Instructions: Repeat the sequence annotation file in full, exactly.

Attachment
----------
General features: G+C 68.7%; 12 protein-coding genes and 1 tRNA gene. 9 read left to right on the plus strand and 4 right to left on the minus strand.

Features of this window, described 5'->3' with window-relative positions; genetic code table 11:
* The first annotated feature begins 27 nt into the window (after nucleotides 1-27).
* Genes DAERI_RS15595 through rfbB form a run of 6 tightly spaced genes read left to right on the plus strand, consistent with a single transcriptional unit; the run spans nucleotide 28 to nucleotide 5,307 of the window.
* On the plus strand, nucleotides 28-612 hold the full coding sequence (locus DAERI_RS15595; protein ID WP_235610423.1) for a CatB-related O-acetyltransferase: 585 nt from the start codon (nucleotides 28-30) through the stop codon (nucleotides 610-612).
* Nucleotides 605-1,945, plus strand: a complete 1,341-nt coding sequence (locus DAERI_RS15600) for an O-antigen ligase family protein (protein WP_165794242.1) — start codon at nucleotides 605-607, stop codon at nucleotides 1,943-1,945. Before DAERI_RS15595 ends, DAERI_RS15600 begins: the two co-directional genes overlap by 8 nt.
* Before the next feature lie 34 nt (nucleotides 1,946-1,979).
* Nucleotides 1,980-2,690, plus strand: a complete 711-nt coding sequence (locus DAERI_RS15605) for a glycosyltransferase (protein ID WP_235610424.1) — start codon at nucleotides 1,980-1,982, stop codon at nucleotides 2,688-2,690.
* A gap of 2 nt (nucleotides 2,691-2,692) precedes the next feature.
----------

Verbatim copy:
General features: G+C 68.7%; 12 protein-coding genes and 1 tRNA gene. 9 read left to right on the plus strand and 4 right to left on the minus strand.

Features of this window, described 5'->3' with window-relative positions; genetic code table 11:
* The first annotated feature begins 27 nt into the window (after nucleotides 1-27).
* Genes DAERI_RS15595 through rfbB form a run of 6 tightly spaced genes read left to right on the plus strand, consistent with a single transcriptional unit; the run spans nucleotide 28 to nucleotide 5,307 of the window.
* On the plus strand, nucleotides 28-612 hold the full coding sequence (locus DAERI_RS15595; protein ID WP_235610423.1) for a CatB-related O-acetyltransferase: 585 nt from the start codon (nucleotides 28-30) through the stop codon (nucleotides 610-612).
* Nucleotides 605-1,945, plus strand: a complete 1,341-nt coding sequence (locus DAERI_RS15600) for an O-antigen ligase family protein (protein WP_165794242.1) — start codon at nucleotides 605-607, stop codon at nucleotides 1,943-1,945. Before DAERI_RS15595 ends, DAERI_RS15600 begins: the two co-directional genes overlap by 8 nt.
* Before the next feature lie 34 nt (nucleotides 1,946-1,979).
* Nucleotides 1,980-2,690, plus strand: a complete 711-nt coding sequence (locus DAERI_RS15605) for a glycosyltransferase (protein ID WP_235610424.1) — start codon at nucleotides 1,980-1,982, stop codon at nucleotides 2,688-2,690.
* A gap of 2 nt (nucleotides 2,691-2,692) precedes the next feature.